THE SEARCH FOR LOST CIVILATIONS
Famous explorer Percy Fawcett disappeared in the Brazilian rainforests in 1925. Almost sixty years later, young Christine Fawcett finds a mysterious package in the family attic that rouses her curiosity. Soon she’s on a quest to Brazil to find out what really happened to her illustrious ancestor.
Accompanied by her boyfriend, Tony, and his military buddy, Manuel, Chris sets out for unchartered territory and discovers something she hasn’t even been seeking – a Mayan pyramid where no should exist! But this temple is far more than just an exciting archaeological find. For the three intrepid explorers are suddenly thrown back into the Cretaceous epoch, confronted by deadly dinosaurs, and the deranged Percy Fawcett – still alive and trapped in the past after crossing through the same gateway to elsewhen…
I picked up this novel expecting nothing more from it than a couple nights of old-fashioned pulp entertainment. After all it had: Dinosaurs! Lost temples! Missing explorers! Sadly, it failed even to reach the very low bar I had set, thanks to some atrocious writing.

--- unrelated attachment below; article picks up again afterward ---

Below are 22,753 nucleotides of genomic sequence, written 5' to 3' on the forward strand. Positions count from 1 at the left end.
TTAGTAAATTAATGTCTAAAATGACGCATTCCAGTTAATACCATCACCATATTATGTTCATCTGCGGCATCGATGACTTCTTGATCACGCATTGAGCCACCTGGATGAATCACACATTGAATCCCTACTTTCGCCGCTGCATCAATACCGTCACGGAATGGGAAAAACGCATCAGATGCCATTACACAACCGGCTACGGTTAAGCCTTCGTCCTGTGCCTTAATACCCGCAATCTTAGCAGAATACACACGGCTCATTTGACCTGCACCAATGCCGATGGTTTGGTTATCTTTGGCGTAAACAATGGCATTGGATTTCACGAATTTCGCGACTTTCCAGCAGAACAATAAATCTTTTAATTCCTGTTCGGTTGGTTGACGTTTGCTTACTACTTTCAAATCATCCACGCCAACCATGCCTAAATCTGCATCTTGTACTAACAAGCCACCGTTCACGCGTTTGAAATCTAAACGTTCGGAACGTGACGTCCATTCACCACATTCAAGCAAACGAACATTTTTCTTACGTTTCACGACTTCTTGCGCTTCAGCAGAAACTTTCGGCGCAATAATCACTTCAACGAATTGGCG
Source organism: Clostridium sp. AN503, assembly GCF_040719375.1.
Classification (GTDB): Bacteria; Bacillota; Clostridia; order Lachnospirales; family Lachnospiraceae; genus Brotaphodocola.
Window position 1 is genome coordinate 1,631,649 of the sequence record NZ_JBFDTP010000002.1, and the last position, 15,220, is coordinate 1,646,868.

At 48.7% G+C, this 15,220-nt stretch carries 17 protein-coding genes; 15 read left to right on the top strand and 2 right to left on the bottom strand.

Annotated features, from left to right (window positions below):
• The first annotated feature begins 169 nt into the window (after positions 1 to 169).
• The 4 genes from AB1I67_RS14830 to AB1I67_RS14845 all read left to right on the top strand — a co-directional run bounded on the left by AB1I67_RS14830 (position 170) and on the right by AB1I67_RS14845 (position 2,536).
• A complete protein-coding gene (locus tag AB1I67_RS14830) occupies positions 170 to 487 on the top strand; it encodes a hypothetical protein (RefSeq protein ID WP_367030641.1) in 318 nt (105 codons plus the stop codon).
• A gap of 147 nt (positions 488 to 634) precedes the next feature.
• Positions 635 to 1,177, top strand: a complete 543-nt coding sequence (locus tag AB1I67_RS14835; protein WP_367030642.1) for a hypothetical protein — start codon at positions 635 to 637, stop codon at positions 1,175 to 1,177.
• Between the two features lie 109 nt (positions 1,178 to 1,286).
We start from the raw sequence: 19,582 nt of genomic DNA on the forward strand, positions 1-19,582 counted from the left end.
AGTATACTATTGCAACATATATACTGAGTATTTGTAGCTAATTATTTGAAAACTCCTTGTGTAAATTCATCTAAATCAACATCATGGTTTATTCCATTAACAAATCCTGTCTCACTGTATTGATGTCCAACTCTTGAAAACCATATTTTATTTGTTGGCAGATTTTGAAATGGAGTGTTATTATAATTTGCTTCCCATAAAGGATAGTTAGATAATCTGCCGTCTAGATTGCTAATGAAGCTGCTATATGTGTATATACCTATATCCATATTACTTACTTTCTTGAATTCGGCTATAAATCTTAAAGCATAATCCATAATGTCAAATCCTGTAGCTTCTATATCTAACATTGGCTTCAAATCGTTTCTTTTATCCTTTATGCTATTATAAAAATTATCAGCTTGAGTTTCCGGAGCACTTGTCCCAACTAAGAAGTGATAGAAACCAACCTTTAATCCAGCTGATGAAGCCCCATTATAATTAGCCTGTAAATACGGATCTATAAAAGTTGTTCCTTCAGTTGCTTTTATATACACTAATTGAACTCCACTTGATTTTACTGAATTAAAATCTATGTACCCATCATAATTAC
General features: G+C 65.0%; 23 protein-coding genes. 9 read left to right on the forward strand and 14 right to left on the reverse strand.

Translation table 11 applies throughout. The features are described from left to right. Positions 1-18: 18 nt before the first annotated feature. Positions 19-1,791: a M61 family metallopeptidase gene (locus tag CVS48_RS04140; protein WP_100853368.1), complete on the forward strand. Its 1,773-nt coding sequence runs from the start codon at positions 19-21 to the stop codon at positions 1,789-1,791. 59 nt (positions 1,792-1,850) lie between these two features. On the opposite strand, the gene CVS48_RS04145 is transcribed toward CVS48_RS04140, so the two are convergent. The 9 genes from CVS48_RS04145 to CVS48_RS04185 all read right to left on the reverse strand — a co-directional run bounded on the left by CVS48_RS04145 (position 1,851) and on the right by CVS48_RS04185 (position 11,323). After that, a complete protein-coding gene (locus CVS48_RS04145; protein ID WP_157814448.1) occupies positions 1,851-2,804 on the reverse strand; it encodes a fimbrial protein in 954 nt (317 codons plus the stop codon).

Christine Fawcett is the 29-year-old descendent of Percy Fawcett, a real-life explorer who disappeared in 1925 looking for a legendary lost city in the Amazon rainforest. (His story is recounted in the nonfiction Lost City of Z.) Rummaging through some old trunks, Christine finds a fresh T. rex bone. How does she know it’s fresh? She has it carbon-14 dated, which shows it’s not millions of years old. (No, no, no!) To track down where the bone came from, Christine and her slacker boyfriend head to Brazil, where they eventually find a Mayan temple that transports them back to the Age of Dinosaurs. And there’s a T. rex.
I’ve tried hard to erase this book from my memory since reading about three or four years ago, and I’ve been mostly successful. It’s simply awful, with eye-rolling dialogue, ugly writing, and no sense of story structure. It weighs in at a slim 250 pages, but feels twice as long. Is there anything positive I can say about it? Well, it has some cool cover art.
- Age of Dinosaurs: Tyrannosaur rex was supposed to be start of a series of dinosaur-themed novels, but I’m pretty sure no others were produced. Amazon.com has a listing for an Age of Dinosaurs: Stegosaurus by the same author, but no publication date.
- J.F. Rivkin is a pseudonym for two unidentified authors, according to The Encyclopedia of Science Fiction. They are apparently best known for their fantasy novels.